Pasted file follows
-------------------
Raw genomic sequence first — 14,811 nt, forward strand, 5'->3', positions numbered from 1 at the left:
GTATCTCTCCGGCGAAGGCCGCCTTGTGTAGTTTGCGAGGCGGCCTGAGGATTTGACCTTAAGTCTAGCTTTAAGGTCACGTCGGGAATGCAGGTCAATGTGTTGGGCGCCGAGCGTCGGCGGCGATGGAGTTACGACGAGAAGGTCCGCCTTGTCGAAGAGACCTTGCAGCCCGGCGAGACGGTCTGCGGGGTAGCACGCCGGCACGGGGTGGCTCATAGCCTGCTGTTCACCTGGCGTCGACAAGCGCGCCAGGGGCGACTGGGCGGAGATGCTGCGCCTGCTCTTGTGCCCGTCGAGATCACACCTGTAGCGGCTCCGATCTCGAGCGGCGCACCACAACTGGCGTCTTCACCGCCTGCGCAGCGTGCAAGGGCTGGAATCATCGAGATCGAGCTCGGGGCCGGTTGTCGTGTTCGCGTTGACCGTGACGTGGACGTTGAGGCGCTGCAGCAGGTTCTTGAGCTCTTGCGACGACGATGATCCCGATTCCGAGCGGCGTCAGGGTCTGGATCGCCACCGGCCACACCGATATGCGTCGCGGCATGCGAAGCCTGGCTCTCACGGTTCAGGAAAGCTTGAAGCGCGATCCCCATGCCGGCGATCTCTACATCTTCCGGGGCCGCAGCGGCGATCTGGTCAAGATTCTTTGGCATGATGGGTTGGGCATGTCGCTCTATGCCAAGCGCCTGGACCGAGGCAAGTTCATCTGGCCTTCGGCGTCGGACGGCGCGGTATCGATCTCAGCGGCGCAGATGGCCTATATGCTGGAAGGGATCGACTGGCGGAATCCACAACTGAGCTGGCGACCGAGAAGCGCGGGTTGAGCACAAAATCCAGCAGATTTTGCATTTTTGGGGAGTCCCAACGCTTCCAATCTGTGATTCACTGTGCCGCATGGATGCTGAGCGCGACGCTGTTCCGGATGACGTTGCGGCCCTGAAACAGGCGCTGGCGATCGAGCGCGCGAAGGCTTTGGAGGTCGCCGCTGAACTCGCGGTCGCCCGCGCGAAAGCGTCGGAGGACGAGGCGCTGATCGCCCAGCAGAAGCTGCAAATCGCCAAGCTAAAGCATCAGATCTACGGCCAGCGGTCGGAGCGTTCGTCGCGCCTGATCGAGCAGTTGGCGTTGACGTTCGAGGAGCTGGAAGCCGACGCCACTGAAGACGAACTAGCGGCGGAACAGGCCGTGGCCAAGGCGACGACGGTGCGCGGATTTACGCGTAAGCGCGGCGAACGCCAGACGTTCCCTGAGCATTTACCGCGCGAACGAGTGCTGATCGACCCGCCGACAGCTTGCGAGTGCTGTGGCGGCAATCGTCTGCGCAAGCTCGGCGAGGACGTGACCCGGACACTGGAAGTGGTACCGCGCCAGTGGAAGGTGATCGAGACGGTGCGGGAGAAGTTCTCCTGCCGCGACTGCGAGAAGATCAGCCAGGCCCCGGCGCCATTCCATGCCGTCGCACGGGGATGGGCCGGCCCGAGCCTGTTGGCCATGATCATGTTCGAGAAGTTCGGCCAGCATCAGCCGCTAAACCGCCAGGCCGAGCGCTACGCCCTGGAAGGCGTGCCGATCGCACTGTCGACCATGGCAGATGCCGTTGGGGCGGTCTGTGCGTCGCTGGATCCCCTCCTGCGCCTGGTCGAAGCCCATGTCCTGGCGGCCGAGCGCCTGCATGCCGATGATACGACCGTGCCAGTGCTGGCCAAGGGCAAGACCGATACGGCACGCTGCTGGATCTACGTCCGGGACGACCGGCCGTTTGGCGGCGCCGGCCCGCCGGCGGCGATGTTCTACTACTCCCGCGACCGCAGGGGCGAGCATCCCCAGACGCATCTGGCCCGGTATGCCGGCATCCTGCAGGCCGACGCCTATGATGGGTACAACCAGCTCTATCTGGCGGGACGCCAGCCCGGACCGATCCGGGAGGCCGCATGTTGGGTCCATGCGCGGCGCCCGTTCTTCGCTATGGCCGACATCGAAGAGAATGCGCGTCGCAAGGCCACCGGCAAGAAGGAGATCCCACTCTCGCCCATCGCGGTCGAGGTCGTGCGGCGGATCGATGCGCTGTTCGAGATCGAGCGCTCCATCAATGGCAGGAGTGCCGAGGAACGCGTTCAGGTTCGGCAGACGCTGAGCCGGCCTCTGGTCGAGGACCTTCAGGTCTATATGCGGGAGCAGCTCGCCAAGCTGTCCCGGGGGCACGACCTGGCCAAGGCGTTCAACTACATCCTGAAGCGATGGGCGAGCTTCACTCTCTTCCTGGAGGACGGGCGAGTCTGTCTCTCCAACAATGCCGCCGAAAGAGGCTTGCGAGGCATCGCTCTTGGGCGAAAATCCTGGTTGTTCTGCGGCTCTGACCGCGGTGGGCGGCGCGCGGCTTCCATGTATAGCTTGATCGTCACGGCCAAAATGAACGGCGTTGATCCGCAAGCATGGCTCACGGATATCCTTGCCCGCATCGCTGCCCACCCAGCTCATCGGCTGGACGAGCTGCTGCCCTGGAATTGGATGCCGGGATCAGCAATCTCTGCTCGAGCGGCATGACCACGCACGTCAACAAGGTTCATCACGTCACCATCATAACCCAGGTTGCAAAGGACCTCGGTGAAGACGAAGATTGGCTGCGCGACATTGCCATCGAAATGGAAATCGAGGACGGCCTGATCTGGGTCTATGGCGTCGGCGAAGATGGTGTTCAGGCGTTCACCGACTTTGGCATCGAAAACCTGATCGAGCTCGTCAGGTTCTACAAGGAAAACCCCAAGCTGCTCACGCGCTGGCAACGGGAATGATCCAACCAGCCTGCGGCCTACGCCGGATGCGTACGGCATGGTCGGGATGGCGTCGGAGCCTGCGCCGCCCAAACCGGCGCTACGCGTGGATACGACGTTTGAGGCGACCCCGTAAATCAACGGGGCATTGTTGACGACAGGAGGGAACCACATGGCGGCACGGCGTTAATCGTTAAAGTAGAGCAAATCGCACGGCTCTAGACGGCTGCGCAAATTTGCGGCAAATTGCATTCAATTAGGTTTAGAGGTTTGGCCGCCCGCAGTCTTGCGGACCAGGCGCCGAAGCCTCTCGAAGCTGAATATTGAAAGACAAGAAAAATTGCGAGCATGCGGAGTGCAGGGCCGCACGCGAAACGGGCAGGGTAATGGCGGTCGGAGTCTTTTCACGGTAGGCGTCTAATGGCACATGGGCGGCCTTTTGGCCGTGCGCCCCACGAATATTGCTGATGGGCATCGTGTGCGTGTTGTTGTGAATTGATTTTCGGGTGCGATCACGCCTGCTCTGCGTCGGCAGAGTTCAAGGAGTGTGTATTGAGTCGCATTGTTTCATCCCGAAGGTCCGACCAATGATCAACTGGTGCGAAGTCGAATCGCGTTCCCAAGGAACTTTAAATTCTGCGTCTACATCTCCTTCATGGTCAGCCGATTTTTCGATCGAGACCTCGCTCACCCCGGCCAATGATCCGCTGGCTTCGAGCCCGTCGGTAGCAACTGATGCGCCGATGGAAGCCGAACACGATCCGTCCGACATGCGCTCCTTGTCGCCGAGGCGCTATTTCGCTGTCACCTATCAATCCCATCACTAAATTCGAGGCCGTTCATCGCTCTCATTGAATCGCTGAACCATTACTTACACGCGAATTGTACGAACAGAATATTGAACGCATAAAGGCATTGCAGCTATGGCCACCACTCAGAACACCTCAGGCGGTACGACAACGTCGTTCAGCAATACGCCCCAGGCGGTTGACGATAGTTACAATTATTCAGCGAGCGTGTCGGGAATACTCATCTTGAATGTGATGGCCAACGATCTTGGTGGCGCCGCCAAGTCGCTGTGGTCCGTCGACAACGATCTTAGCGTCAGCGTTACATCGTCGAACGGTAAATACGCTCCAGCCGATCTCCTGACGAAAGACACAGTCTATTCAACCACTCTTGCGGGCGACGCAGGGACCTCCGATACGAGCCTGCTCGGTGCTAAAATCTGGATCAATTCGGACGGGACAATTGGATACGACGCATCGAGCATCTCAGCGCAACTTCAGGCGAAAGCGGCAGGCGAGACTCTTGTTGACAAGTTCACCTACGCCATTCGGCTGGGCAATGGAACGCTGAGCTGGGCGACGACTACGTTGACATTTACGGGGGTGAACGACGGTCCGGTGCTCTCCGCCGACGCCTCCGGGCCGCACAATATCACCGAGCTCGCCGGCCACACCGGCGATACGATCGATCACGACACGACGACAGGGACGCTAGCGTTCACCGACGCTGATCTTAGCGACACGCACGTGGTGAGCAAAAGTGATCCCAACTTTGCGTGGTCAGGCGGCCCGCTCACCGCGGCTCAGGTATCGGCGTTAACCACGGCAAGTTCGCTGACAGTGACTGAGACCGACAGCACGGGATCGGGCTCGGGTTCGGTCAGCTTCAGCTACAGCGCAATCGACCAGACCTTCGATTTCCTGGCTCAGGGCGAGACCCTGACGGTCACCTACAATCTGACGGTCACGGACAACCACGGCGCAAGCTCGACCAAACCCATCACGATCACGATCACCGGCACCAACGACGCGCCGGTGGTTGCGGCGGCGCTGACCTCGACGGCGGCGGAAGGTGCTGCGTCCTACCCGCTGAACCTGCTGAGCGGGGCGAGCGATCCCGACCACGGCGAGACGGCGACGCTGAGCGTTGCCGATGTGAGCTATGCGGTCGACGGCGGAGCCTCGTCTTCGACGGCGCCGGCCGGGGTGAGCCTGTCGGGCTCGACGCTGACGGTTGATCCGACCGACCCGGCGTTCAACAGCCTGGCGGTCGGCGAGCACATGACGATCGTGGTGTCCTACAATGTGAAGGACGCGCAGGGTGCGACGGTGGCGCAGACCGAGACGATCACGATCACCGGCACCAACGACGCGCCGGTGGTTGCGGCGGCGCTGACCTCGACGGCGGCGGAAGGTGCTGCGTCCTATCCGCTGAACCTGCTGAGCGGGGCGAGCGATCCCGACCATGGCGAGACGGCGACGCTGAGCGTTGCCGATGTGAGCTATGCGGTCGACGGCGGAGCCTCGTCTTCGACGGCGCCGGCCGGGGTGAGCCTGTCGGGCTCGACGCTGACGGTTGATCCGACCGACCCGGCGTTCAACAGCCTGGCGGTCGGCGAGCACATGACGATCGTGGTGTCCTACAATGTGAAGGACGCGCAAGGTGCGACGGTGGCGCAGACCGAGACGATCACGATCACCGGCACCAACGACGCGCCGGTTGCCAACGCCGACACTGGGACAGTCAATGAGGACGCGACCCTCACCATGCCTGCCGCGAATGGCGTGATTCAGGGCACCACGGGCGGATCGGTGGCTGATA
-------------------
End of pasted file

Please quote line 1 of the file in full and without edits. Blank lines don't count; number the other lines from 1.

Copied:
Raw genomic sequence first — 14,811 nt, forward strand, 5'->3', positions numbered from 1 at the left: